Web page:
How can we work to make our City more equitable, environmentally sustainable, and grow economic opportunities for everyone?
Salt Lake City’s population is growing and is expected to keep growing. Over the past few years, our economy has been strong, and the number of people commuting into the City to work, learn, be entertained and seek out services has been increasing.
But that growth brings challenges. The City’s bright future could be dimmed without investing more in our critical public services.
Through years of study, planning and public involvement, Salt Lake City’s Mayor, Administration, and City Council staff identified unfunded one-time and ongoing needs in the areas of street conditions, affordable housing, transit service and neighborhood safety.
Need: Reconstruct and maintain the City’s aging street network.
Double the number of lane miles maintained each year from 75 to 155 miles
Reconstruct the worst roads and maintain the best to increase the City’s maintenance cycle and extend the life of roads.
About SLC’s Streets:
A recent city-wide Pavement Condition Survey found that nearly two-thirds of Salt Lake City streets are in poor condition or worse.
Approximately 20% of City roads are in such poor condition that they must be rebuilt.
Officials estimate the City should spend $20 million a year for the next decade to completely rebuild the worst roads.
Over the past several decades, available funding for street reconstruction has typically been less than $10 million a year.
The City also estimates that doubling the existing maintenance budget to $5 million a year would increase the maintenance cycle and extend the life of roads.
Improving street conditions has numerous benefits including positive impacts on economic development, improved air quality (as roads are redesigned to allow for more bike and transit) and even individual cost-savings.
A 2015 study of Salt Lake City streets showed that poor road conditions cost motorists an additional $600 per year in extra fuel consumption, tire repair and car maintenance.
To learn about the City’s street maintenance needs and to read the Pavement Condition Survey, click here.
$20 million a year for new roads and infrastructure (supported by a General Obligation bond)
$5 million a year for road maintenance (supported by a sales tax increase)
Greater Housing Opportunities
To view the staff presentation on housing from the April 17, 2018 City Council Meeting click the links below:
Need: Establish long-range funding mechanisms that can increase the supply of affordable housing.
The Neighborhood and Development division has identified a 7,500-unit gap in affordable housing for people making $20,000 or less.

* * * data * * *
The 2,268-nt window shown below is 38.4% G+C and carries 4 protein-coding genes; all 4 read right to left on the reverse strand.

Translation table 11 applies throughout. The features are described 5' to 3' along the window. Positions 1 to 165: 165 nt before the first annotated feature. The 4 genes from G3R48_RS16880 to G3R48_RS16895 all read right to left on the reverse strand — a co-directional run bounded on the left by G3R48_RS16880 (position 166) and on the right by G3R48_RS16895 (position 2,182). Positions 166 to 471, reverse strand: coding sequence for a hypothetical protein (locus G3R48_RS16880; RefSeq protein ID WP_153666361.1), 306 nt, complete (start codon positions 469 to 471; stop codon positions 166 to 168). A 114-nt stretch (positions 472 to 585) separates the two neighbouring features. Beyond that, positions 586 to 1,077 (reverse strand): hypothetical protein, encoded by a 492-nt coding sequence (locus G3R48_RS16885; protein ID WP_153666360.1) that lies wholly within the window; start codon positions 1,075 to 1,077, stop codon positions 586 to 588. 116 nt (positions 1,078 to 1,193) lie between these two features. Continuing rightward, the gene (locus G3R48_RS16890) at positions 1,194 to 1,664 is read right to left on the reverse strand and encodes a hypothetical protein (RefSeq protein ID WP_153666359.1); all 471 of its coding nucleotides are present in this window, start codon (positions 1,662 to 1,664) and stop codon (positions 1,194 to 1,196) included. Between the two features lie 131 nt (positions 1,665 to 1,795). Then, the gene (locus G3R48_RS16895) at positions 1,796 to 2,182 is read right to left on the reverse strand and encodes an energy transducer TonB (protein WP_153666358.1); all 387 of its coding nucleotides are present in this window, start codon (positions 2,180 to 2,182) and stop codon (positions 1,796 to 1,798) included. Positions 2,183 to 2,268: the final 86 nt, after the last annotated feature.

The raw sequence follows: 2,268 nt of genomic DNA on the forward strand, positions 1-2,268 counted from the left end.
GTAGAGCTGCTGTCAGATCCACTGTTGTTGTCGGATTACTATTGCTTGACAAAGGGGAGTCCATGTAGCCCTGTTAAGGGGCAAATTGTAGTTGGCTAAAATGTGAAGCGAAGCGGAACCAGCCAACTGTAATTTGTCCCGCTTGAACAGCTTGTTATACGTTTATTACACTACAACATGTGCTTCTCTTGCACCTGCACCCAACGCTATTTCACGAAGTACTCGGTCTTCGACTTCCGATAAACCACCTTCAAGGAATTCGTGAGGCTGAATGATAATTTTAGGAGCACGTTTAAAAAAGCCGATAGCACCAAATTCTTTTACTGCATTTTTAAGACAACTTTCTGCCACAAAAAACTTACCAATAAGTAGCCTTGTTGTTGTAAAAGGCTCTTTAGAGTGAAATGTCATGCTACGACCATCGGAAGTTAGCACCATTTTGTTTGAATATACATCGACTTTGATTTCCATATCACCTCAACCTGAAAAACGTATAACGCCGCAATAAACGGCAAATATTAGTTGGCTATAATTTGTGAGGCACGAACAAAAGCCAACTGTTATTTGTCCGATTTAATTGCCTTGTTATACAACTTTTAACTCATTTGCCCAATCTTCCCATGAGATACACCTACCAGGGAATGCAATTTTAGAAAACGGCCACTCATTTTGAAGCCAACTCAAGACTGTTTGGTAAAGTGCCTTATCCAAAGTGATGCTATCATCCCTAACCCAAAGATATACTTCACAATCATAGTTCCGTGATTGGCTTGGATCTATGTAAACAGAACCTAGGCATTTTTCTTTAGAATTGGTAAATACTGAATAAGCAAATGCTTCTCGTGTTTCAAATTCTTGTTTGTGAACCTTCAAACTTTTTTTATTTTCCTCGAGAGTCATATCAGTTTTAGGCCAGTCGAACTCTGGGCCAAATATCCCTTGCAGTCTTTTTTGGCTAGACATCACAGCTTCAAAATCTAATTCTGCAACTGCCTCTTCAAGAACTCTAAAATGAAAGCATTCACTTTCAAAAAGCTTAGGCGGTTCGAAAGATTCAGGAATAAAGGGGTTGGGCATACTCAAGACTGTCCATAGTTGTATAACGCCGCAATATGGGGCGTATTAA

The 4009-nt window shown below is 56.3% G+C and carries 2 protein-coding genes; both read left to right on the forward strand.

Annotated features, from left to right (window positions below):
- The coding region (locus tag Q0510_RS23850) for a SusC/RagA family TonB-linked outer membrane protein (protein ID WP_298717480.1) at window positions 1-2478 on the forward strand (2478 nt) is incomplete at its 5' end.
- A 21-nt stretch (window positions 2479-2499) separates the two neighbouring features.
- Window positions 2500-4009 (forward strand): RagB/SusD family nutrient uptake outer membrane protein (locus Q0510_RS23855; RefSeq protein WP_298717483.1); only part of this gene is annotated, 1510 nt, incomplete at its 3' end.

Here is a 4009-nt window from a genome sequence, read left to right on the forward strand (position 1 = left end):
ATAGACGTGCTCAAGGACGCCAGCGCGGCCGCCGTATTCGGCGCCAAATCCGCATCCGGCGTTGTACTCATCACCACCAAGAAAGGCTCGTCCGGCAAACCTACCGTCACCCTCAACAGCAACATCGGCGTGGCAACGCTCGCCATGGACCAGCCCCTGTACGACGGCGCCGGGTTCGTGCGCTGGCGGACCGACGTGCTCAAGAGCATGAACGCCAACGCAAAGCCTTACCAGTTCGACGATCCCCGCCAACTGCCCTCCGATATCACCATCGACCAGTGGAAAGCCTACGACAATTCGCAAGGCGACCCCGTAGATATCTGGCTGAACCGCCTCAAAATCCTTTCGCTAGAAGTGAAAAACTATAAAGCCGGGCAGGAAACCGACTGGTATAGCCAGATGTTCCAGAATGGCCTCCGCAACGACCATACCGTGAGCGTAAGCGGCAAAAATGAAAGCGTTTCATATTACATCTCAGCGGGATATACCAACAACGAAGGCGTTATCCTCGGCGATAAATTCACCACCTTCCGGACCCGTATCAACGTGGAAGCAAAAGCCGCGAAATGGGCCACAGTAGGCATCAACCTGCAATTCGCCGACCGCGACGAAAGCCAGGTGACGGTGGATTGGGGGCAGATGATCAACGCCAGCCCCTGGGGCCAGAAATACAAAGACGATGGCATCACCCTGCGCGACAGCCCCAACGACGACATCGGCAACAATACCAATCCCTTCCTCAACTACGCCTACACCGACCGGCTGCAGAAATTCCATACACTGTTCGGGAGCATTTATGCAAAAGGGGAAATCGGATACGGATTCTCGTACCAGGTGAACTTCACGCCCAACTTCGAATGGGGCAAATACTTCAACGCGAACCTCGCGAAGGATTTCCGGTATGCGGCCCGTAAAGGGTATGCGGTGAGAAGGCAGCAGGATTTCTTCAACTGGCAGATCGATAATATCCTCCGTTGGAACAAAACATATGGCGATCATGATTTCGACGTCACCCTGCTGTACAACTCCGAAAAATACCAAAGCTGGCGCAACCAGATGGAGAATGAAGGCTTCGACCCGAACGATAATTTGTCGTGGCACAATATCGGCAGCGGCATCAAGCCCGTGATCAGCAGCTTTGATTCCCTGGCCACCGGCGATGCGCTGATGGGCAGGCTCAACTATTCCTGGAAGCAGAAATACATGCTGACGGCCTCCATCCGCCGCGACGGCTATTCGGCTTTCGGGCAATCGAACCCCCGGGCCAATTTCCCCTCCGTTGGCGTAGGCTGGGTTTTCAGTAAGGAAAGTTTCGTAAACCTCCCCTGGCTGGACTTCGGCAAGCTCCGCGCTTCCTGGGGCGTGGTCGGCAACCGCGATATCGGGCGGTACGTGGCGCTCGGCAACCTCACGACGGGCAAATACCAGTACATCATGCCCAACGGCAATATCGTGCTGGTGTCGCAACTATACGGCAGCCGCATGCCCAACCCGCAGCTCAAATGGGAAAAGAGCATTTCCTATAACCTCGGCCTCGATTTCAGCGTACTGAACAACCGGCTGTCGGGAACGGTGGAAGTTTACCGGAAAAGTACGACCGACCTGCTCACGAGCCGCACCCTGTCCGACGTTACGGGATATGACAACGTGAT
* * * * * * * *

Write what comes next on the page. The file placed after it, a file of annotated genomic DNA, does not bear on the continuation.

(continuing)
The division recommends a budget of $5 million a year to implement strategies in the Growing Salt Lake Housing Plan including:
Providing low-interest loans to affordable housing developers
Assisting with down payment strategies
Providing case manager for those looking for affordable housing solutions
About SLC’s Affordable Housing:
The need for housing, particularly to meet the needs of those entering the job market and those earning lower incomes, isn’t slowing and vacancy rates remain historically low.
Rents are rising faster than wages and nearly half of renters pay more than one-third of their income on housing.
To address this situation, the Mayor and Council members see an opportunity to establish long-range funding mechanisms that can increase the supply of housing for residents at all income levels, life stages and those seeking a way out of homelessness.
To learn more and to read the Growing Salt Lake Housing Plan, click here.
$20 million a year, but the division is requesting $5 million a year (supported by a sales tax increase)
Better Transit Service
To view the staff presentation on transit from the April 17, 2018 City Council Meeting click the links below:
Need: Increase transit service and amenities, particularly on east-west routes.
Increase frequency to fill the existing gaps in evening, mid-day and weekend service
Provide service on new east-west routes
Improve the quality of transit stops
About SLC’s Transit:
Better transit service will increase opportunities for connecting residents with jobs and affordable housing, improve air quality and add to the quality of life for all residents and visitors.
The City’s first-ever Transit Master Plan was approved in 2017 after several years of development and outlines how local transit service, rather than regional service provided by UTA, can better meet the needs of SLC residents.
There is currently no funding for local transit service.
An estimated 4 out of 5 SLC car trips are local trips rather than commuter trips.
To increase the quality, frequency and convenience of service, SLC must contract with UTA or other transit providers to customize and augment current service levels.
There are individual financial benefits as well. It is estimated that giving a family the ability to eliminate a car saves the family an estimated $11,000 a year.
To learn more about transit and to read the Transit Master Plan, click here.
$8 million a year (supported by a sales tax increase)
Increased Neighborhood Safety
To view the staff presentation on safety (Salt Lake City Police Department) from the April 17, 2018 City Council Meeting click the links below: